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Nethsingha: Sheppard – Gaude, Gaude, Gaude Maria (24/96 FLAC)

Nethsingha: Sheppard - Gaude, Gaude, Gaude Maria (24/96 FLAC)
Nethsingha: Sheppard – Gaude, Gaude, Gaude Maria (24/96 FLAC)


Composer: John Sheppard
Performer: John Clapham, Guy Edmund-Jones, Samuel Oladeinde, Xavier Hetherington, John Holland-Avery, Kieran Brunt, Choir of St John’s College Cambridge
Conductor: Andrew Nethsingha
Format: FLAC (tracks)
Label: Chandos
Catalogue: CHSA0401
Release: 2013
Size: 754 MB
Recovery: +3%
Scan: yes

01. Gaude gaude gaude Maria virgo
02. In pace in idipsum
03. Our Father
04. In manus tuas (2nd setting)

Mass ‘The Western Wynde’
05. Gloria

anon.: Haec Dies
06. Mass, “The Western Wynde”
07. Credo
08. Sanctus
09. Benedictus
10. Agnus Dei

11. Christ rising again
12. Spiritus Sanctus procedens (2nd setting)
13. Aeterne Rex altissime
14. Libera nos, salva nos, Magnus Dominus (1st setting)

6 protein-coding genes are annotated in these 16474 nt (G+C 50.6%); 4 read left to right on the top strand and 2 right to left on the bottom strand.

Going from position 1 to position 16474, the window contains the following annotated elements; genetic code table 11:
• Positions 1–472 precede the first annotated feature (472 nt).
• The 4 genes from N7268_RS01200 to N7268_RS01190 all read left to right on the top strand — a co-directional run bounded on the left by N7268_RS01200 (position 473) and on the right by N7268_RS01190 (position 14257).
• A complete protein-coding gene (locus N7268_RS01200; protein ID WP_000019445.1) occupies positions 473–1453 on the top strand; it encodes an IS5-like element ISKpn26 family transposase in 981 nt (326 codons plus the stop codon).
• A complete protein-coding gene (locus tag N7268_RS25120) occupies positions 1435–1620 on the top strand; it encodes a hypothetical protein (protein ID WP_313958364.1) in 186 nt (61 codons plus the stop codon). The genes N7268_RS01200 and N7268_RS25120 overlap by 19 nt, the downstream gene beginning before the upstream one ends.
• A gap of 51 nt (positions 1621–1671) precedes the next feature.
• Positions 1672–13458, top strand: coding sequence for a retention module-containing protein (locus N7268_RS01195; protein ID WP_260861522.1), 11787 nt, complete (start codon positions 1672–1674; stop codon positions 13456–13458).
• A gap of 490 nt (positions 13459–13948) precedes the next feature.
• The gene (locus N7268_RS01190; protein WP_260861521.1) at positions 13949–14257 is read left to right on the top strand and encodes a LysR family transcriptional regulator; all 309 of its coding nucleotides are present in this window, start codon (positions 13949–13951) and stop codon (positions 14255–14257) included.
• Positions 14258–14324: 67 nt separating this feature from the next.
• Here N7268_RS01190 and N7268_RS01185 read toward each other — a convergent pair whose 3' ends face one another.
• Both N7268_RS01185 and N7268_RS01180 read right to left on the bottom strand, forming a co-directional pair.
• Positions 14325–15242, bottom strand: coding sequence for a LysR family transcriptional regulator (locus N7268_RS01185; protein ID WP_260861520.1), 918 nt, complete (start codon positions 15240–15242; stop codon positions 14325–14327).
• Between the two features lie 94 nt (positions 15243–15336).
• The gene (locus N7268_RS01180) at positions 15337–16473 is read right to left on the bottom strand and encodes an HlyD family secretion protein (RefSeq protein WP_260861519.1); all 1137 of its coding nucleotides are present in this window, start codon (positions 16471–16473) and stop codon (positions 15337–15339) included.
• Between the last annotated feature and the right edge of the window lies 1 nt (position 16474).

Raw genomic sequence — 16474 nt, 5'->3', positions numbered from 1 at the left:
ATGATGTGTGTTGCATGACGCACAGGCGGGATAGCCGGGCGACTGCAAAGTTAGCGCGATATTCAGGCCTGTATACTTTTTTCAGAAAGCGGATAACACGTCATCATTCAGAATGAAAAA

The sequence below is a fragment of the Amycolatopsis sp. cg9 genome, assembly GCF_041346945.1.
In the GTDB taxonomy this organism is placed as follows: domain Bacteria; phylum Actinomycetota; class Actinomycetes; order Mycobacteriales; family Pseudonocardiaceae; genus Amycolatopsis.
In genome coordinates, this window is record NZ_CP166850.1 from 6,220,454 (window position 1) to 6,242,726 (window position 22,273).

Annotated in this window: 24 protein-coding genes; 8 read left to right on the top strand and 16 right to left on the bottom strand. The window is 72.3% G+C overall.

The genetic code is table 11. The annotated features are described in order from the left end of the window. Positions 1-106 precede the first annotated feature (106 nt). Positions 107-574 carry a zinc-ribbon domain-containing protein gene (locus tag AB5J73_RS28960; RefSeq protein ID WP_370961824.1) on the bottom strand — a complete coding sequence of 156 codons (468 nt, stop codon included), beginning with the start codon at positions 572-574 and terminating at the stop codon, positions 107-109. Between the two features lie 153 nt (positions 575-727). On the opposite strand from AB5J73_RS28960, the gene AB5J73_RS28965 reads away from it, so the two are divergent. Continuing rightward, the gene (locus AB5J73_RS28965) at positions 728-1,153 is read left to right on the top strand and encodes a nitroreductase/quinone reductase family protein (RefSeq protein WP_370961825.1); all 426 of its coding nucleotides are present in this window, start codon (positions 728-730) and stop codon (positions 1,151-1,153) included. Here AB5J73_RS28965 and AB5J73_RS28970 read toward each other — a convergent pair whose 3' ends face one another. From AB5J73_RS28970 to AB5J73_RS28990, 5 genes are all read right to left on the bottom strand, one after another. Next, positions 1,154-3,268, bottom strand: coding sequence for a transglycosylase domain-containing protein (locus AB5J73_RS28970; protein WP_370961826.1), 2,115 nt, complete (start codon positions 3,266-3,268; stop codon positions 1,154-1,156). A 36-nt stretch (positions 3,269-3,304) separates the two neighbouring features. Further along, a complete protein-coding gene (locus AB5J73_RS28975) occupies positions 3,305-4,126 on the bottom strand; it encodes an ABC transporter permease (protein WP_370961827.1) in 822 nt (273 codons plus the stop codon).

Not much is known about the English composer John Sheppard. When he was born, and where he grew up, is lost to history but most scholars place his birth at somewhere between 1515 and 1520. This places him in one of the most turbulent periods in English church history, something that can be heard on this disc in the wide stylistic range he used in order to adapt to the quickly changing politics of the day. The sophisticated six part texture of Gaude, gaude, gaude Maria suggests the influence of Queen Mary who encouraged elaborate sacred composition. It is one of Sheppard’s most thrilling and ambitious works. On the other hand, Christ rising again reflects Thomas Cranmer’s insistence on musical simplicity but demonstrates the genius with which Sheppard explores the limits of expressive power with only the most restricted means. The works are performed by the Choir of St John’s College, Cambridge under the directorship of Andrew Nethsingha. One of the finest men and boys choirs in the world, it is known and loved by millions from its recordings, broadcasts, and concert tours. The choir has been a cornerstone of the great English choral tradition since the 1670s and is recognised for its distinctive, rich, and expressive sound.

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